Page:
Have you moved beyond the beginning stages of researching your family history? Maybe you have researched online but know there must be more to be done elsewhere or that you have missed some online resources? Do you need a firmer foundation before taking advanced or specialized courses? Are you not yet comfortable with in-depth evaluation of documents and setting up research plans? When we have checked the basic records and done online searches but still have blanks to fill in, we need to gain more leads and do a better job of analyzing the records. We will dig deeper into a variety of records, some that you may have never heard about, and where they may be accessed. During the week there will be several hands-on and interactive activities, small group discussions, and full class interaction. The class covers 19th through 21st century U.S. records, online resources, and methodology. A special aspect of this course involves receiving advice for your own research brick walls.

Elements of Genealogical Writing, Editing and Publishing
Coordinator:
Melissa A. Johnson, CG

This course covers the principles of genealogical writing and teaches the skills needed for genealogists to turn their research into well-written genealogical works. Students will learn to develop genealogies, pedigrees, lineages, and proof arguments that meet standards in the field. Topics covered include editing and self-editing; technology tools for writing such as Scrivener and mind-mapping software; options for genealogical publishing in journals, magazines, newsletters, books and e-books; and specifics on self-publishing print and e-books. The course is suitable for genealogists who wish to learn about the genealogical writers market and acquire the skills necessary to become better genealogical writers.

Ontario and Quebec Research Before 1900
Coordinator:
Kathryn Lake Hogan, UE, PLCGS

This is an intermediate level course for researchers with Canadian and/or French-Canadian ancestry in Ontario and/or Quebec. Many Americans throughout the United States have ancestors who came to Canada before migrating to America.

Practical Genetic Genealogy
Coordinator:
Blaine Bettinger, Ph.D., J.D.

DNA is an exciting new component of genealogical research that helps us explore and unravel our family mysteries. As the size of the genealogy DNA databases grows (currently more than 20 million people have tested!) our ability to examine genealogical questions using DNA evidence also grows. However, just like any other type of evidence, DNA test results do not magically solve our answers. It requires hard work and an understanding of DNA testing and results to ensure that we are properly interpreting the results and properly incorporating them into our documentary research. In this class you will learn from some of the best genealogists in the field of DNA evidence in a setting that allows for interaction, hands-on practice, and cooperative learning. Together we will examine the fundamental aspects of the different types of DNA evidence (atDNA, mtDNA, Y-DNA, and X-DNA), the benefits and limitations of ethnicity estimates, how to navigate the DNA testing company websites, and how to properly use the many third-party DNA tools that are available, among other topics. Throughout the course we will also introduce important themes such as DNA standards and the Genealogical Proof Standard, as well as privacy and ethical issues related to DNA.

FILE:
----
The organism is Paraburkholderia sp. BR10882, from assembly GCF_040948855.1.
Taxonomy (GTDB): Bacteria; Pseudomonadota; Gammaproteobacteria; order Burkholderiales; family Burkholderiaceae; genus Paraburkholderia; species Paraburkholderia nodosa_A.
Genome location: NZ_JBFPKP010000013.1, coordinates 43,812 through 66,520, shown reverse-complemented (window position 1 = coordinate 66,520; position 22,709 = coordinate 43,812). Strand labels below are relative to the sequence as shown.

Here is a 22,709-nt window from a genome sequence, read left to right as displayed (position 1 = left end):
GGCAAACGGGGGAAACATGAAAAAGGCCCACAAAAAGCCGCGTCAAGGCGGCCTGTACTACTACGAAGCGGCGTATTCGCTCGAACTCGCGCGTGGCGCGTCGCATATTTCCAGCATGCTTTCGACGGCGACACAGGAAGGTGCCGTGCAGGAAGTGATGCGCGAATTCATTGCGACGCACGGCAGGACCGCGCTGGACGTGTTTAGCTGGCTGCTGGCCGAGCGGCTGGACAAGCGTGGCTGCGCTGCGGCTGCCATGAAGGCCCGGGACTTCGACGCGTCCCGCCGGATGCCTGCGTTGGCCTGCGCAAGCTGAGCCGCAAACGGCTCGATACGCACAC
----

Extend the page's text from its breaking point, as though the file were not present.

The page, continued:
Researching Your Mid-Atlantic Ancestors
Coordinator:
Michael L. Strauss, AG

This course is envisioned to attract (both beginner and intermediate) genealogists who desire to learn more about their Mid-Atlantic ancestors and to get to know them personally by applying fundamental genealogy research methodology and instruction. Students will be asked to think critically about religious groups, members of society, the military, migration patterns, and a huge collection of primary records that have impacted American life within the borders of this region. The importance of teaching this course is to immerse the students fully into the geographic areas comprising the Mid-Atlantic states of New York, New Jersey, Pennsylvania, Delaware, Maryland, and the District of Columbia by gaining an understanding of the terminology, and research methodology needed to give each student a solid foundation of what records are available from the earliest colonial period to the last century.

Tools & Strategies for Tackling Tough Research Problems
Coordinator:
Kimberly Powell

This hands-on workshop/practicum for high-intermediate to advanced genealogists delves deeply into methodologies, strategies, and best practices for solving complex genealogical problems. The focus is on methodology rather than records, explored through a mix of lectures, interactive case studies, and applied learning opportunities. Since good research requires practice, this course will incorporate a variety of exercises and guided participation designed to help enhance your learning. We want you to go home feeling confident that you can apply what you have learned to your own tough research problems!

Because — as usual — this line-up is so solid, class space is going to go fast. If you want in, you need to be ready to go when registration opens Wednesday, February 20, at the time set for the session and class you want.

There are registration instructions on the website that you’re going to want to read through in advance so you can be ready to go when registration opens. But because a countdown timer has been installed on the registration page (here) which will go automatically at the “zero hour” to the registration management system you won’t have to watch the clock, hit refresh, or otherwise fear that you will miss the “opening bell.”

Good luck getting into the course you want!


Cite/link to this post: Judy G. Russell, “Get a GRIP for 2019,” The Legal Genealogist (https://www.legalgenealogist.com/blog : posted 19 Feb 2019).